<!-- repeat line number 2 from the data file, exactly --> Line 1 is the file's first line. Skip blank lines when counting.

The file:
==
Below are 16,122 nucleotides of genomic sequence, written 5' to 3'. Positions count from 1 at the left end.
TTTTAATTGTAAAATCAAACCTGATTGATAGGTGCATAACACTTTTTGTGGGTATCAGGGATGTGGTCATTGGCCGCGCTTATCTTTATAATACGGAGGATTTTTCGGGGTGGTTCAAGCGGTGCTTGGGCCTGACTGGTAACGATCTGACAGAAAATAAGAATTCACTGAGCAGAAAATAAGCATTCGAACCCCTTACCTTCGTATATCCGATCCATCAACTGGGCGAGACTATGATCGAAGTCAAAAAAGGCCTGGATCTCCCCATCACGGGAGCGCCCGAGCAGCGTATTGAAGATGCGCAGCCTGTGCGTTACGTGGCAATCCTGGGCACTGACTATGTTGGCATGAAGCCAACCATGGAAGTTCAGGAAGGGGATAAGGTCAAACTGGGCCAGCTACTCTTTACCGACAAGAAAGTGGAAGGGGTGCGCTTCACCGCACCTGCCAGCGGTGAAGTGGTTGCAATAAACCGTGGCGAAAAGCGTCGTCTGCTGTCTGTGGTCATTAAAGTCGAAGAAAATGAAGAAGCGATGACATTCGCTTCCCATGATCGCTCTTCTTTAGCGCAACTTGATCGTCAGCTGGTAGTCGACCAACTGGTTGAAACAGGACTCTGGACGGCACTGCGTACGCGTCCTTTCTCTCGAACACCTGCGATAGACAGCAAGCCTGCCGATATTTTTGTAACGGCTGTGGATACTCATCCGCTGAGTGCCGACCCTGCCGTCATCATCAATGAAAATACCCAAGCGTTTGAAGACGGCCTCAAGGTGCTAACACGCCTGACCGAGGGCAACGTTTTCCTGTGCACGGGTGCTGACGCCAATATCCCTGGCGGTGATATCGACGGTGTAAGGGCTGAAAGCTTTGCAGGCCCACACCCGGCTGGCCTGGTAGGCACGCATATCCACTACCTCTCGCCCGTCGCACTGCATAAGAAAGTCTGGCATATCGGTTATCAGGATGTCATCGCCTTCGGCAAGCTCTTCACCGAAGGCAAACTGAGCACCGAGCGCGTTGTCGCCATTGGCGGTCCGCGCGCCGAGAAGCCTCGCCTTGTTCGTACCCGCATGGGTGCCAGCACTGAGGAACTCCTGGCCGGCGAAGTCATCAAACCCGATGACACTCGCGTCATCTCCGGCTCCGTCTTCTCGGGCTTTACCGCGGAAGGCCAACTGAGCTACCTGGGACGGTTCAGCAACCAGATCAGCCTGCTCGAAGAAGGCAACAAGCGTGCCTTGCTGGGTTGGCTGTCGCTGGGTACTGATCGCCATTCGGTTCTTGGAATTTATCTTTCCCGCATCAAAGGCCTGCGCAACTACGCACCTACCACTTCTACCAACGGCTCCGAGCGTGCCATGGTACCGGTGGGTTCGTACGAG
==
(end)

TTTTAATTGTAAAATCAAACCTGATTGATAGGTGCATAACACTTTTTGTGGGTATCAGGGATGTGGTCATTGGCCGCGCTTATCTTTATAATACGGAGGATTTTTCGGGGTGGTTCAAGCGGTGCTTGGGCCTGACTGGTAACGATCTGACAGAAAATAAGAATTCACTGAGCAGAAAATAAGCATTCGAACCCCTTACCTTCGTATATCCGATCCATCAACTGGGCGAGACTATGATCGAAGTCAAAAAAGGCCTGGATCTCCCCATCACGGGAGCGCCCGAGCAGCGTATTGAAGATGCGCAGCCTGTGCGTTACGTGGCAATCCTGGGCACTGACTATGTTGGCATGAAGCCAACCATGGAAGTTCAGGAAGGGGATAAGGTCAAACTGGGCCAGCTACTCTTTACCGACAAGAAAGTGGAAGGGGTGCGCTTCACCGCACCTGCCAGCGGTGAAGTGGTTGCAATAAACCGTGGCGAAAAGCGTCGTCTGCTGTCTGTGGTCATTAAAGTCGAAGAAAATGAAGAAGCGATGACATTCGCTTCCCATGATCGCTCTTCTTTAGCGCAACTTGATCGTCAGCTGGTAGTCGACCAACTGGTTGAAACAGGACTCTGGACGGCACTGCGTACGCGTCCTTTCTCTCGAACACCTGCGATAGACAGCAAGCCTGCCGATATTTTTGTAACGGCTGTGGATACTCATCCGCTGAGTGCCGACCCTGCCGTCATCATCAATGAAAATACCCAAGCGTTTGAAGACGGCCTCAAGGTGCTAACACGCCTGACCGAGGGCAACGTTTTCCTGTGCACGGGTGCTGACGCCAATATCCCTGGCGGTGATATCGACGGTGTAAGGGCTGAAAGCTTTGCAGGCCCACACCCGGCTGGCCTGGTAGGCACGCATATCCACTACCTCTCGCCCGTCGCACTGCATAAGAAAGTCTGGCATATCGGTTATCAGGATGTCATCGCCTTCGGCAAGCTCTTCACCGAAGGCAAACTGAGCACCGAGCGCGTTGTCGCCATTGGCGGTCCGCGCGCCGAGAAGCCTCGCCTTGTTCGTACCCGCATGGGTGCCAGCACTGAGGAACTCCTGGCCGGCGAAGTCATCAAACCCGATGACACTCGCGTCATCTCCGGCTCCGTCTTCTCGGGCTTTACCGCGGAAGGCCAACTGAGCTACCTGGGACGGTTCAGCAACCAGATCAGCCTGCTCGAAGAAGGCAACAAGCGTGCCTTGCTGGGTTGGCTGTCGCTGGGTACTGATCGCCATTCGGTTCTTGGAATTTATCTTTCCCGCATCAAAGGCCTGCGCAACTACGCACCTACCACTTCTACCAACGGCTCCGAGCGTGCCATGGTACCGGTGGGTTCGTACGAG